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Located in India, in the state of West Bengal and very close to the border with the state of Orissa, Borotalpada is a tribal Santhal village. According to the census carried out in 2015 by the five moroles (responsible for the community in Santhali), Borotalpada had at that time 481 inhabitants spread over 77 houses.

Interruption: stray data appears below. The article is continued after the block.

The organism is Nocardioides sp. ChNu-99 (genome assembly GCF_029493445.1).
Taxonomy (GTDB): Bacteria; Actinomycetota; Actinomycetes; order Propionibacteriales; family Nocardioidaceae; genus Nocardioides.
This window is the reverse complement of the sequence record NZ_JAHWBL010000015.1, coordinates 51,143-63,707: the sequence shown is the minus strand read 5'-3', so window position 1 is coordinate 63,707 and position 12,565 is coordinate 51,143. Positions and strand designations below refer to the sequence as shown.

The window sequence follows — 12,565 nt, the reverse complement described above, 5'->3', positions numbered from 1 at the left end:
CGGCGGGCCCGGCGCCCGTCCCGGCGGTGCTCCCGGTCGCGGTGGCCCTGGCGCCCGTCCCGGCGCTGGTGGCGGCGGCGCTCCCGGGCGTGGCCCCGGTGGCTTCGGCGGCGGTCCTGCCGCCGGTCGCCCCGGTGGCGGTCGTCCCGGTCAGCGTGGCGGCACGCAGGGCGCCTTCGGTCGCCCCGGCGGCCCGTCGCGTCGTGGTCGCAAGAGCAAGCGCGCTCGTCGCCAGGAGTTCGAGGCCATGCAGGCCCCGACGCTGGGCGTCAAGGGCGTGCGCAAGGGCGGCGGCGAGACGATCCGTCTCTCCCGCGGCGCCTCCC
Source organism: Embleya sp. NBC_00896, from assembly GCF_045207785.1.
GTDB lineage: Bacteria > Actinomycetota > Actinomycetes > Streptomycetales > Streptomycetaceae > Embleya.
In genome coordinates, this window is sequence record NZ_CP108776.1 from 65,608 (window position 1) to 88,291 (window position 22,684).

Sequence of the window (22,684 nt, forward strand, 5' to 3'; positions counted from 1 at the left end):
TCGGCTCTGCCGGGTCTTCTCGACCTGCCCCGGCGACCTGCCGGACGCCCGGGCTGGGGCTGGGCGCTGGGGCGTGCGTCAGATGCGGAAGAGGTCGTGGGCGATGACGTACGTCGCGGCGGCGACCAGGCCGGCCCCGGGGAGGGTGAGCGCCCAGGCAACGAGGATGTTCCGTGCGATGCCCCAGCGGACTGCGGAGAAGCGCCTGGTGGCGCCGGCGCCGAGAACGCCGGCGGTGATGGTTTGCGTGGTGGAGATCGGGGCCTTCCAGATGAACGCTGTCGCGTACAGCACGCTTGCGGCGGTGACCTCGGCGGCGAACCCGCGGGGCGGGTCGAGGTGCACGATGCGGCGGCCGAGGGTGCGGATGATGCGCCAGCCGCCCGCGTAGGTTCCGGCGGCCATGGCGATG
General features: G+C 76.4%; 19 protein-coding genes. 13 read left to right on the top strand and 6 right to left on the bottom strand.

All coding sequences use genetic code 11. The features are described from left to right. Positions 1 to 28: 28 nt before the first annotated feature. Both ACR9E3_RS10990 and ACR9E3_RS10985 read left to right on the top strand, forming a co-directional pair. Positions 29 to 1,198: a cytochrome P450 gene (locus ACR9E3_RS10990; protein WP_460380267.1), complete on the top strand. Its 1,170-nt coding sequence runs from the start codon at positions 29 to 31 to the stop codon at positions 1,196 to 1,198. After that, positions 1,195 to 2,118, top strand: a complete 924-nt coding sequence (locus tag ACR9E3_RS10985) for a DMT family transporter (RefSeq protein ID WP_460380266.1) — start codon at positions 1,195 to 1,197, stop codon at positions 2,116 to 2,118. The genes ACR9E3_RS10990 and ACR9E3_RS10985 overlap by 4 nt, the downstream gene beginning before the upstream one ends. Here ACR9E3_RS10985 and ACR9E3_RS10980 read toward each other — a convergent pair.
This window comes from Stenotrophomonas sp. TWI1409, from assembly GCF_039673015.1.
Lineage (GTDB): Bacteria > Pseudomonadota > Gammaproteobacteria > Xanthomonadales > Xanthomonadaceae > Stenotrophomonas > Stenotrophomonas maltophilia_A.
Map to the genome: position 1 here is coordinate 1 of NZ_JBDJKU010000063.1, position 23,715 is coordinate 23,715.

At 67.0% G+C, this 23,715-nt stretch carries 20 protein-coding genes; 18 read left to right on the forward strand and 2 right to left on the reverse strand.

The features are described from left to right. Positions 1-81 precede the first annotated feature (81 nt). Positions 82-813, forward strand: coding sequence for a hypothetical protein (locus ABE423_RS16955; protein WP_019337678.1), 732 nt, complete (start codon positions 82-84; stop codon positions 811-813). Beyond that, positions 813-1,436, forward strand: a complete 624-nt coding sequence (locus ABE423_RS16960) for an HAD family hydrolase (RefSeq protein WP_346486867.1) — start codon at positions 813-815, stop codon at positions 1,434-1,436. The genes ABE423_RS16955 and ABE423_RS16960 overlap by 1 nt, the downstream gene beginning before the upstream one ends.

The Santhals are one of the Ādivāsī groups (in Sanskrit आदिवासी, roots ādi, “origin”, and vās, “dwell”, “inhabit” – that is, “first inhabitants”) or aborigines of India. Living mostly in remote areas, the Ādivāsī have remained outside the mainstream of the Indo-European civilization that has shaped the Indian subcontinent since the second millennium BC. They were largely ignored by other Indians until the British colony and more systematic explorations of the territory. Today, 60 years after independence, the Ādivāsī constitute approximately 8% of the country’s total population. Officially recognised by the constitution as “Scheduled Tribes”, they form administratively part of the category entitled “Scheduled Castes and Tribes”, that is to say: “untouchable and tribal”. The non-indigenous inhabitants of India often consider them “primitive”. One shall also remember that the father of the Indian constitution, B.R. Ambedkar, author of the famous essay The annihilation of the castes and “untouchable” himself, never managed to consider the Ādivāsī of India as complete human beings, with own wishes. For him, they were rather “children” who had to be guided on the path of “progress”. Perhaps this vision is not exactly neo-colonialist, but it is certainly paternalistic. It is a myopia from which many still suffer today.